Cincinnati and Blue Ash Ohio
Dental crowns are a perfect example of how dentistry is an art as well as a science. A crown is a covering that is placed over a damaged, decayed or unattractive tooth. It can even take the place of a tooth as part of dental bridgework.
A crown completely covers a tooth above the gum line. This is different from a dental veneer, which only covers part of the tooth and needs the support of the natural tooth structure. If a tooth is missing a decent amount of structure above the gum line, a crown will be the best fix.
Crowns give strength to teeth that are damaged, allowing them to have their healthy functions again. Crowns are indistinguishable from natural teeth because they are crafted from today’s high tech porcelain. They can even be made to improve the look of the original tooth.
Porcelain isn’t the only material we can use to make dental crowns, depending on the importance of the qualities. If you are looking for durability, you can’t beat the qualities of cast gold. However, this is not always the most visual choice, especially when placed towards the front of the mouth. Some other possibilities are porcelain fused to metal crowns, which have a metal interior for strength and a porcelain exterior for a more natural looking finish, and all porcelain crowns with zirconia, which is the strongest ceramic.
Crowning or Capping a Tooth
Crowning or capping a tooth will usually take tow to three visits. Your tooth will be prepared to receive its new crown at your first visit. The tooth is formed to fit inside the new covering. Some drilling will be involved to give the tooth the ideal shape. The area around the tooth and the tooth itself will be numbed beforehand. The tooth may have to be built up with filling material, rather than filled down, to support the crown if there is very little tooth structure left to begin with.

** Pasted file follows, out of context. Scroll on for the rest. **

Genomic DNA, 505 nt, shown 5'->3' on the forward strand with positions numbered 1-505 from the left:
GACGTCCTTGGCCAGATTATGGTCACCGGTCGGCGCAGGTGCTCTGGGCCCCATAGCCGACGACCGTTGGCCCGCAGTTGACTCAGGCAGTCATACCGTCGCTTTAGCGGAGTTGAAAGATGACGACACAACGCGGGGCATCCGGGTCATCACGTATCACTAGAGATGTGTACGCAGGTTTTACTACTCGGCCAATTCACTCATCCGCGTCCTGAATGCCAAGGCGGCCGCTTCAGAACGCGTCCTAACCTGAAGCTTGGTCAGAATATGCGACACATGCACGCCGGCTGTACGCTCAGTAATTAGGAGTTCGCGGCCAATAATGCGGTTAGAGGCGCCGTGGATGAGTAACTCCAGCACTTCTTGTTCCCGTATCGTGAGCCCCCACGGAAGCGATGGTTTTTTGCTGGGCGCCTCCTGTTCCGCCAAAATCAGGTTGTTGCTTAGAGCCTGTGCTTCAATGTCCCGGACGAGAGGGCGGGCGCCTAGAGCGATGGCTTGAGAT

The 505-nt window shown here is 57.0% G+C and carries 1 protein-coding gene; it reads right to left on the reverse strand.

After the prepping of the tooth, imprints of your teeth are taken, either digitally or with the reliable, putty-like imprint materials, and sent to a dental lab. Highly skilled lab technicians will use these models as guides to ensure that your new crown is designed to improve your smile and function well within your bite.
A temporary crown will be given to you until the permanent crown is ready before you leave the office. At your second visit, your permanent crown will be placed on your tooth with either a hardening resin, or a permanent cement.
Creating a Bridge
Crowns can also be used to make a realistic replacement for a missing tooth. This is performed with bridgework, which covers the space of the missing tooth and requires at least three crowns. Two crowns will be put on either side of the missing tooth, on top of the healthy teeth. These healthy teeth are known as abutment teeth. The abutment teeth create support, so that a third crown can be placed between them. The third crown is called a pontic. More crowns will be used to fill in the gap between the abutment teeth.
The number of missing teeth, the size and length of the abutment tooth roots, the amount of bone support each abutment tooth has, as well as where the missing tooth is located influences the number of abutment teeth necessary to replace missing teeth. For example, if a seven-tooth bridge is needed, four abutment teeth may be needed to support three missing teeth. Knowledge in the biology of the supporting gum and bone tissue. An understanding of how to replace teeth is needed for the engineering and designing of the bridge.
Caring for Your Crowns & Bridgework
The same care you give to your healthy teeth is required for crowns and bridgework. Flossing between all your teeth, restored and natural will reduce the buildup of plaque. Maintaining a regular cleaning schedule at the dental office, I important when you have crowns. Wearing a night guard is a to protect your teeth, and investment is a good idea if you have a grinding habit. Also, avoid using your teeth as a tool to open things.
To learn more about tooth crown and bridge work or to schedule your initial consultation with Dr. Levy. Contact our office today! We are located at 9608 Kenwood Rd. in Cincinnati Ohio and serve patients in the Cincinnati and Blue Ash areas.